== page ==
TULLAHOMA, April 7, 1863.
General S. COOPER:
Brigadier-General Donelson applies for a leave of absence, on surgeon's certificate. The surgeon recommends two months. It is important at this juncture to have a man of ability in his place. I request the Government to send one without delay.
J. E. JOHNSTON.
RICHMOND, April 8, 1863.
General JOSEPH E. JOHNSTON, Tullahoma:
Can you not send a ranking officer to command Department of East Tennessee, say General Preston, until another can be ordered on your dispatch of yesterday? General Jackson, who has been assigned to that command by General Donelson, is junior to General Davis, who is serving in that department.
Adjutant and Inspector General.
HEADQUARTERS ARMY OF TENNESSEE,
Tullahoma, Tenn., April 9, 1863.
I. The following order from the Adjutant and Inspector General's Office, dated Richmond, January 19, 1863, is published for the information and observance of the army:
Hereafter all field artillery belonging to any separate army will be parked together, under direction of the general or other chief officer of artillery having control of the same, to be distributed, when required, according to the judgment of the commanding general of such army.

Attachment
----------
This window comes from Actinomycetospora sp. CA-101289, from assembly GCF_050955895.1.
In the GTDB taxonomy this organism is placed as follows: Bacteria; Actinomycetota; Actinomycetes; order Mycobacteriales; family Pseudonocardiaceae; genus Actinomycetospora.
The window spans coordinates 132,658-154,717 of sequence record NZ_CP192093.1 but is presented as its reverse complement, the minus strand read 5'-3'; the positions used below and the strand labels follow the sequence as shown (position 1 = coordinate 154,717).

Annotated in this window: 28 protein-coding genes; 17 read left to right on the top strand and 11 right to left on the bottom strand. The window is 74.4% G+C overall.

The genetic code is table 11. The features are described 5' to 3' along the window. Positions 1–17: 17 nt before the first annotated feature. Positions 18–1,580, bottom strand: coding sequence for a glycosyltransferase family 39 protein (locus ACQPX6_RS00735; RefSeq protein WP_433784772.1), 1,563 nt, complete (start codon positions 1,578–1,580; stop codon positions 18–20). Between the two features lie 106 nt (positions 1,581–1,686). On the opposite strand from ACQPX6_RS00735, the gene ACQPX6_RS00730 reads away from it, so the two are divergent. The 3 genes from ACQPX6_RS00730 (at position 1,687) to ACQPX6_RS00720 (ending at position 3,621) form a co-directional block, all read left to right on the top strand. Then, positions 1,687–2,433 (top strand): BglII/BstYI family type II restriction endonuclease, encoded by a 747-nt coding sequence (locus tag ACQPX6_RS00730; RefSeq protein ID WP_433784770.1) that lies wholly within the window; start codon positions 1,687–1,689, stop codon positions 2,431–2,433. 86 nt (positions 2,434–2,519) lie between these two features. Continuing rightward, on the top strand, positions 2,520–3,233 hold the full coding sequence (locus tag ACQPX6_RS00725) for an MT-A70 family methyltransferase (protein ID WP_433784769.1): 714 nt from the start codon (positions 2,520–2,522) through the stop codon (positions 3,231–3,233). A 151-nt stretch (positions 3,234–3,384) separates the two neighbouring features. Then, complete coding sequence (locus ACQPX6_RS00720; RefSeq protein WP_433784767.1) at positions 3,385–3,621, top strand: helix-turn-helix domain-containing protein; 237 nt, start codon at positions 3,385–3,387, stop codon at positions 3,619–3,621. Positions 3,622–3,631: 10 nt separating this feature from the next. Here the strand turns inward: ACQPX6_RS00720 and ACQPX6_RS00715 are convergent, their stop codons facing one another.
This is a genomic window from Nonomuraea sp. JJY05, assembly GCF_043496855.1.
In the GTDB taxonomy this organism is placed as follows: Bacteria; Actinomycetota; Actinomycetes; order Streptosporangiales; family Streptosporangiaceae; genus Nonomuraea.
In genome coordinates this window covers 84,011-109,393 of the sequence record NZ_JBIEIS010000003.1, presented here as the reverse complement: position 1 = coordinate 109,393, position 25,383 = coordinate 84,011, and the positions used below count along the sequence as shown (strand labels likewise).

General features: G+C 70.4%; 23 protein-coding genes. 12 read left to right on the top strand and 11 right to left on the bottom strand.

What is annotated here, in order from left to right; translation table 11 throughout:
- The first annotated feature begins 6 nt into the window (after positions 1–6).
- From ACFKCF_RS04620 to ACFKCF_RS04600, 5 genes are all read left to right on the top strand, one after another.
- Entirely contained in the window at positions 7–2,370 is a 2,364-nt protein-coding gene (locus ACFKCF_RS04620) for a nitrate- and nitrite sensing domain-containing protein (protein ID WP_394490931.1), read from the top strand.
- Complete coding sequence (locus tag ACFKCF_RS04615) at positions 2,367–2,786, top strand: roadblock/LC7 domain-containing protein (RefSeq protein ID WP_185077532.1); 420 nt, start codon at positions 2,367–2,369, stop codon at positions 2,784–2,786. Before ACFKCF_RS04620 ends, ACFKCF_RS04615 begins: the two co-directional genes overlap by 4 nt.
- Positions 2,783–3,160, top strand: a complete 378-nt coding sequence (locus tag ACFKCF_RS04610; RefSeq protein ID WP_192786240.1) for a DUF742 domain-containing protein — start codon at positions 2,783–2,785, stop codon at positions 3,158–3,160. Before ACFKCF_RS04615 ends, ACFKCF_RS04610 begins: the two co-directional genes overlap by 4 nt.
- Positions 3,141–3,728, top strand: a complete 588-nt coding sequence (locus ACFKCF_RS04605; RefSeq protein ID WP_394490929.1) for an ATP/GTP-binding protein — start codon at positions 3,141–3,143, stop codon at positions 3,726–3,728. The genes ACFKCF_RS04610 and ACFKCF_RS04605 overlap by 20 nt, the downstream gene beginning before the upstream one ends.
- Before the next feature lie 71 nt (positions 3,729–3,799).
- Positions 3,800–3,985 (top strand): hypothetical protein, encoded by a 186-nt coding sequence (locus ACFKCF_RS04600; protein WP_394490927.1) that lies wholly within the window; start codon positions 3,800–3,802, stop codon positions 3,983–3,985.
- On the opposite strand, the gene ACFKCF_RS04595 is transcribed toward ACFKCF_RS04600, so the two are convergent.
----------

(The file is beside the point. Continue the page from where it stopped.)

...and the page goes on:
II. In the provost condition of the army, a strict compliance with this order cannot be exacted. The general commanding therefore directs that the field artillery shall be parked together in the respective corps to which it belongs. The artillery for the several commands on outpost duty shall be distributed by them when required.
III. A provost-marshal-general will be assigned to duty at army headquarters, with one assistant. Corps commanders will detail a field officer, with one assistant, for duty at corps headquarters, a captain for division headquarters, and a lieutenant for brigade headquarters. These officers will be charged with the duties of provost-marshals, and will report regularly to the provost-marshal of the army. These officers will be detailed from the supernumerary officers of their commands, and their names forwarded to these headquarters.
IV. The general commanding has been informed that a free and unrestricted intercourse with prisoners of war has been allowed to the officers and soldiers of this army and the citizens. This practice is most pernicious to the well-being and discipline of the army. Such intercourse will not hereafter be allowed except upon written permission.
V. The scarcity of forage in this command renders the strictest care and economy in the issue necessary. All issues of forage to persons not holding commissions in the service or entitled to draw therefrom, is strictly prohibited.
VI. Officers and soldiers who are not entitled by law to be mounted, will not be allowed to keep horses within the limits of this army.
VII. Copies of all special and general orders of corps commanders